zoological garden


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zoological garden

n.
See zoo.

zoological garden

n
(Zoology) the formal term for zoo

zoo

(zu)

n., pl. zoos.
1. Also called zoological garden. a parklike area in which live animals are kept in cages or large enclosures for public exhibition.
2. a place, activity, or group marked by chaos or unrestrained behavior.
[1840–50; first two syllables of zoological garden taken as one syllable]
zoo′ey, adj. zoo•i•er, zoo•i•est.

zoo-

a combining form meaning “living being,” “animal”: zooplankton. Also, esp. before a vowel,zo-.
[comb. form representing Greek zôion animal]
ThesaurusAntonymsRelated WordsSynonymsLegend:
Noun1.zoological garden - the facility where wild animals are housed for exhibitionzoological garden - the facility where wild animals are housed for exhibition
facility, installation - a building or place that provides a particular service or is used for a particular industry; "the assembly plant is an enormous facility"
References in classic literature ?
"I SEE quite a number of rings on your tail," said an Alderman to a Raccoon that he met in a zoological garden.
Had the occasion arisen to name a professor of gymnastics for the monkeys in the Zoological Garden (who are smart enough, by-the-way!), Joe would certainly have received the appointment.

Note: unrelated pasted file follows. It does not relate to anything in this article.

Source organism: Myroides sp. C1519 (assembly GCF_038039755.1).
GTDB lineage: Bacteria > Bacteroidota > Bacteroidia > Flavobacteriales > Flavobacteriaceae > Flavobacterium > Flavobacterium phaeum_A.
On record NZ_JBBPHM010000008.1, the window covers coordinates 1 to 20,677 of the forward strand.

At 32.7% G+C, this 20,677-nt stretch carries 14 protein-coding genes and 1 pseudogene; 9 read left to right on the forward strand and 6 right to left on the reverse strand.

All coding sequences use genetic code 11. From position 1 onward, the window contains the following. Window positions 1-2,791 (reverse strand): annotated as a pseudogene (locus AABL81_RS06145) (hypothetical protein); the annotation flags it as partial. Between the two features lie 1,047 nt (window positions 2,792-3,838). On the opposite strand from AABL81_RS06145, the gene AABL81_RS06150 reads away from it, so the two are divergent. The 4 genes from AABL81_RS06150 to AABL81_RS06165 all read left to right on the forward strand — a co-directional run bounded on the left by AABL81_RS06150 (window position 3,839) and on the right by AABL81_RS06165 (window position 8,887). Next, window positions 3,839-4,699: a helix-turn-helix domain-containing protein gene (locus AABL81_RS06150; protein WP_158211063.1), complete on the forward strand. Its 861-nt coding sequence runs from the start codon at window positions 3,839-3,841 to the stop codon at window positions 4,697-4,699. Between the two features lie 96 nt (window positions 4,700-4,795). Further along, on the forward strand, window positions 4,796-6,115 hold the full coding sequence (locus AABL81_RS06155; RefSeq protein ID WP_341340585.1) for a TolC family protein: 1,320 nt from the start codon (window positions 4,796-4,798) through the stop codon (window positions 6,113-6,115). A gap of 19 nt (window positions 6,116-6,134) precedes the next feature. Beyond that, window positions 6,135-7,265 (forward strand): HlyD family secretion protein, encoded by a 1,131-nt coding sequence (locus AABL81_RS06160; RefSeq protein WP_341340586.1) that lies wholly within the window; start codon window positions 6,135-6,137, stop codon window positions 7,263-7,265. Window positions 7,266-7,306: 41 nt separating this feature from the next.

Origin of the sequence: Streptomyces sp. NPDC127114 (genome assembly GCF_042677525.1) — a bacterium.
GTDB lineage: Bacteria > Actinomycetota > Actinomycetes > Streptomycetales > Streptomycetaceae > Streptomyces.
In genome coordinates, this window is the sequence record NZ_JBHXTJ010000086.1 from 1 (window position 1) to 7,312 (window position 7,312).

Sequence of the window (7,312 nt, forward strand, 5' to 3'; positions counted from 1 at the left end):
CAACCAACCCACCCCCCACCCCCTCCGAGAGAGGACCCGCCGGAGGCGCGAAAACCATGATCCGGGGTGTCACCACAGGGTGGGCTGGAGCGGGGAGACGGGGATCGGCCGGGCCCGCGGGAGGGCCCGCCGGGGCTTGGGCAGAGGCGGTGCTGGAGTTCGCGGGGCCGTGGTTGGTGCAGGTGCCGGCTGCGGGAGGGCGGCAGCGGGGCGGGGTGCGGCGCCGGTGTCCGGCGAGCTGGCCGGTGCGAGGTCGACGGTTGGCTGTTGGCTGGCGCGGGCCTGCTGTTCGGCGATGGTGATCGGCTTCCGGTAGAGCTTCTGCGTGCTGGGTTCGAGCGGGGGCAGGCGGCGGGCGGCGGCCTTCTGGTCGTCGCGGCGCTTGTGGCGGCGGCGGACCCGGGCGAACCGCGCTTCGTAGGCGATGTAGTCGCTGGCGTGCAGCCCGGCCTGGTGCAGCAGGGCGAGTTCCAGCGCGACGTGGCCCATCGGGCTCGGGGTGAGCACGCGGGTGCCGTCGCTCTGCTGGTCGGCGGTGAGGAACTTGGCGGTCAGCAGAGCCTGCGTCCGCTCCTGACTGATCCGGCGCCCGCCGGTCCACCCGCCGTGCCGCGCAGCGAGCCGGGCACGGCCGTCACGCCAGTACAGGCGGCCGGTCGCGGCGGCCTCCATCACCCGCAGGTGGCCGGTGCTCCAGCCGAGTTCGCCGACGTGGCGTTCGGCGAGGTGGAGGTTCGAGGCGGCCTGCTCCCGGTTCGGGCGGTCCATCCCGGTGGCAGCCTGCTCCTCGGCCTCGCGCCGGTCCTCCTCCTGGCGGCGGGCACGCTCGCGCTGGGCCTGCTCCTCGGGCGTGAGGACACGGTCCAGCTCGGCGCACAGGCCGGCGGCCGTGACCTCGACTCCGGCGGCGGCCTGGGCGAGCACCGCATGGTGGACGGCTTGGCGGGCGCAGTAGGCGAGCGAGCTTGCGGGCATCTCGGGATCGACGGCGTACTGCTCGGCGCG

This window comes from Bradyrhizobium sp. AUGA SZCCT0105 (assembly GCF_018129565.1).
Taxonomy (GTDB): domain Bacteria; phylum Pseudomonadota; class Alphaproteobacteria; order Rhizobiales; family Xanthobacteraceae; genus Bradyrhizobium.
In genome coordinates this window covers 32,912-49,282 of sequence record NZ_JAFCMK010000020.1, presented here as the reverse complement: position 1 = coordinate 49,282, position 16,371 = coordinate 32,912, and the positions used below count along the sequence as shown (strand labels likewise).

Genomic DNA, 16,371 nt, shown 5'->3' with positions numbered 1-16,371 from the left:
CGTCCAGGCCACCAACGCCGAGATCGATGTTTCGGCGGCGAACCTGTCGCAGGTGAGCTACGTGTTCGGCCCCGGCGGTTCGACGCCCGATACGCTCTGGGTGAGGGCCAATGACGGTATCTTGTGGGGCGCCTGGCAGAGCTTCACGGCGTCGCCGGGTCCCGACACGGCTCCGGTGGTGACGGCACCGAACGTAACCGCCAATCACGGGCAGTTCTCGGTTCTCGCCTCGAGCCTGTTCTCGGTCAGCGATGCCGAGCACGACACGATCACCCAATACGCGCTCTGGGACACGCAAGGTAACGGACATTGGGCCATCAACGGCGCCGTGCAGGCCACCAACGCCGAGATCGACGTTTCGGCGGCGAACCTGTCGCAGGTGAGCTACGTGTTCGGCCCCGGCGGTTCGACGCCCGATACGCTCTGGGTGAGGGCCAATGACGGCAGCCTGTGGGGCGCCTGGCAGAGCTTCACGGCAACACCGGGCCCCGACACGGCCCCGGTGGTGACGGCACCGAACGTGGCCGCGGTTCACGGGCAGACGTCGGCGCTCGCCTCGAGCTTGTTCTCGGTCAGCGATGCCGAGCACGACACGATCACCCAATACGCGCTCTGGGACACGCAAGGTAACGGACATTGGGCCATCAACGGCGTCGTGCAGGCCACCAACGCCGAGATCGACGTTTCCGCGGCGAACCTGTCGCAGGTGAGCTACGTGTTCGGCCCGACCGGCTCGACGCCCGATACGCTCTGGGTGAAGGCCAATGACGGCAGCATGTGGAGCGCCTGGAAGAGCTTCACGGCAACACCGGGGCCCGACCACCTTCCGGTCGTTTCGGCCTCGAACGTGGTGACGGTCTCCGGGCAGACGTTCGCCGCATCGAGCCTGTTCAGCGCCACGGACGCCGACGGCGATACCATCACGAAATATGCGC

I shall most certainly report this outrageous breach of ethics to the directors of the adjacent zoological garden."
And so, monsieur, it goes on, day by day, in this hotel that is a Zoological Garden. And every day I 'ate the animals the more.
In the great Zoological Gardens we found specimens of all the animals the world produces, I think, including a dromedary, a monkey ornamented with tufts of brilliant blue and carmine hair--a very gorgeous monkey he was-- a hippopotamus from the Nile, and a sort of tall, long-legged bird with a beak like a powder horn and close-fitting wings like the tails of a dress coat.
INTERVIEW WITH THE KEEPER IN THE ZOOLOGICAL GARDENS
Far away, through a gap in the trees, I saw a second Martian, as motionless as the first, standing in the park towards the Zoological Gardens, and silent.
He told the boy all that he knew of his father's past life in the jungle and when he found that the boy had been kept in ignorance of all these things for so many years, and that he had been forbidden visiting the zoological gardens; that he had had to bind and gag his tutor to find an opportunity to come to the music hall and see Ajax, he guessed immediately the nature of the great fear that lay in the hearts of the boy's parents-- that he might crave the jungle as his father had craved it.
Acclimated by years of confinement in the zoological gardens, they were fitted to resume in England the wild existence for which nature had intended them, and once free, had evidently bred prolifically, in marked contrast to the captive exotics of twentieth century Pan-America, which had gradually become fewer until extinction occurred some time during the twenty-first century.
But I tell you what; if you want to see them, they're sure now to be at the Zoological Gardens from four to five.
I observe in Burchell's travels in South Africa, that he remarks, "Having killed a male ostrich, and the feathers being dirty, it was said by the Hottentots to be a nest bird." I understand that the male emu in the Zoological Gardens takes charge of the nest: this habit, therefore, is common to the family.
Some hawks and owls bolt their prey whole, and after an interval of from twelve to twenty hours, disgorge pellets, which, as I know from experiments made in the Zoological Gardens, include seeds capable of germination.